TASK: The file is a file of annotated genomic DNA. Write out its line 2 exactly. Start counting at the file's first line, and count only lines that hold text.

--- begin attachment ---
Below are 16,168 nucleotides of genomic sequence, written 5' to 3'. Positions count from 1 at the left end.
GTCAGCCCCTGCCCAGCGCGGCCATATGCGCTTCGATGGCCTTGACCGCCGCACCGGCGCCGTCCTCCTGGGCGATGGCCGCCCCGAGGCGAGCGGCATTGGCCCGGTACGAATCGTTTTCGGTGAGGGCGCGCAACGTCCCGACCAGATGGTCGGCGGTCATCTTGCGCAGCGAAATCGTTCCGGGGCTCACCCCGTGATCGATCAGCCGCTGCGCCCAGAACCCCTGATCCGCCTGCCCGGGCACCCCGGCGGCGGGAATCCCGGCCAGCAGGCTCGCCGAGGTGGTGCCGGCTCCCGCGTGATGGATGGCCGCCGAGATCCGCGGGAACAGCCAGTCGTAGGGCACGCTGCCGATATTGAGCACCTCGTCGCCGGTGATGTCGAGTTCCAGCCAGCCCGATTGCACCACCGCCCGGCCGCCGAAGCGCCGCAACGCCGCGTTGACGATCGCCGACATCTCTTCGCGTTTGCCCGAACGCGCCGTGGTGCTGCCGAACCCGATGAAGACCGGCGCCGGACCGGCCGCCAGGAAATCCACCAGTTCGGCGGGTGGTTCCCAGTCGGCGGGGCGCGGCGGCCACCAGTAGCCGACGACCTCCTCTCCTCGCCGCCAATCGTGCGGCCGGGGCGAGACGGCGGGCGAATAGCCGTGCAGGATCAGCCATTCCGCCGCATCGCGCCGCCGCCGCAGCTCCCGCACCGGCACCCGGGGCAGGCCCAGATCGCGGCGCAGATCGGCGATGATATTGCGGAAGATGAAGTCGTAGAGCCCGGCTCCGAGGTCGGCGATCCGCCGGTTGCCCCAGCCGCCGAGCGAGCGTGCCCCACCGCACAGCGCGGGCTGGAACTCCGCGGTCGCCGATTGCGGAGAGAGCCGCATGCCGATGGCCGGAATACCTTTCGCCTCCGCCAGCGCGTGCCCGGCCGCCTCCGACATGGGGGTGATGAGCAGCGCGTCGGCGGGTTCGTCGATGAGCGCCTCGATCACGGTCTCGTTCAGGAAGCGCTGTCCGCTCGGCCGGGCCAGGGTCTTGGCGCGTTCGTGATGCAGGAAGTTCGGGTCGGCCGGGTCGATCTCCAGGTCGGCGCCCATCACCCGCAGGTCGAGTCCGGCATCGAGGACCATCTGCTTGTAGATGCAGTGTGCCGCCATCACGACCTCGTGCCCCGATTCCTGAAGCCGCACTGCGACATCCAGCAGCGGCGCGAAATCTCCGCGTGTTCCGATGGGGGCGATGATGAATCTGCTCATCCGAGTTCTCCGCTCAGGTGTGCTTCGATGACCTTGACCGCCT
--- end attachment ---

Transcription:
GTCAGCCCCTGCCCAGCGCGGCCATATGCGCTTCGATGGCCTTGACCGCCGCACCGGCGCCGTCCTCCTGGGCGATGGCCGCCCCGAGGCGAGCGGCATTGGCCCGGTACGAATCGTTTTCGGTGAGGGCGCGCAACGTCCCGACCAGATGGTCGGCGGTCATCTTGCGCAGCGAAATCGTTCCGGGGCTCACCCCGTGATCGATCAGCCGCTGCGCCCAGAACCCCTGATCCGCCTGCCCGGGCACCCCGGCGGCGGGAATCCCGGCCAGCAGGCTCGCCGAGGTGGTGCCGGCTCCCGCGTGATGGATGGCCGCCGAGATCCGCGGGAACAGCCAGTCGTAGGGCACGCTGCCGATATTGAGCACCTCGTCGCCGGTGATGTCGAGTTCCAGCCAGCCCGATTGCACCACCGCCCGGCCGCCGAAGCGCCGCAACGCCGCGTTGACGATCGCCGACATCTCTTCGCGTTTGCCCGAACGCGCCGTGGTGCTGCCGAACCCGATGAAGACCGGCGCCGGACCGGCCGCCAGGAAATCCACCAGTTCGGCGGGTGGTTCCCAGTCGGCGGGGCGCGGCGGCCACCAGTAGCCGACGACCTCCTCTCCTCGCCGCCAATCGTGCGGCCGGGGCGAGACGGCGGGCGAATAGCCGTGCAGGATCAGCCATTCCGCCGCATCGCGCCGCCGCCGCAGCTCCCGCACCGGCACCCGGGGCAGGCCCAGATCGCGGCGCAGATCGGCGATGATATTGCGGAAGATGAAGTCGTAGAGCCCGGCTCCGAGGTCGGCGATCCGCCGGTTGCCCCAGCCGCCGAGCGAGCGTGCCCCACCGCACAGCGCGGGCTGGAACTCCGCGGTCGCCGATTGCGGAGAGAGCCGCATGCCGATGGCCGGAATACCTTTCGCCTCCGCCAGCGCGTGCCCGGCCGCCTCCGACATGGGGGTGATGAGCAGCGCGTCGGCGGGTTCGTCGATGAGCGCCTCGATCACGGTCTCGTTCAGGAAGCGCTGTCCGCTCGGCCGGGCCAGGGTCTTGGCGCGTTCGTGATGCAGGAAGTTCGGGTCGGCCGGGTCGATCTCCAGGTCGGCGCCCATCACCCGCAGGTCGAGTCCGGCATCGAGGACCATCTGCTTGTAGATGCAGTGTGCCGCCATCACGACCTCGTGCCCCGATTCCTGAAGCCGCACTGCGACATCCAGCAGCGGCGCGAAATCTCCGCGTGTTCCGATGGGGGCGATGATGAATCTGCTCATCCGAGTTCTCCGCTCAGGTGTGCTTCGATGACCTTGACCGCCT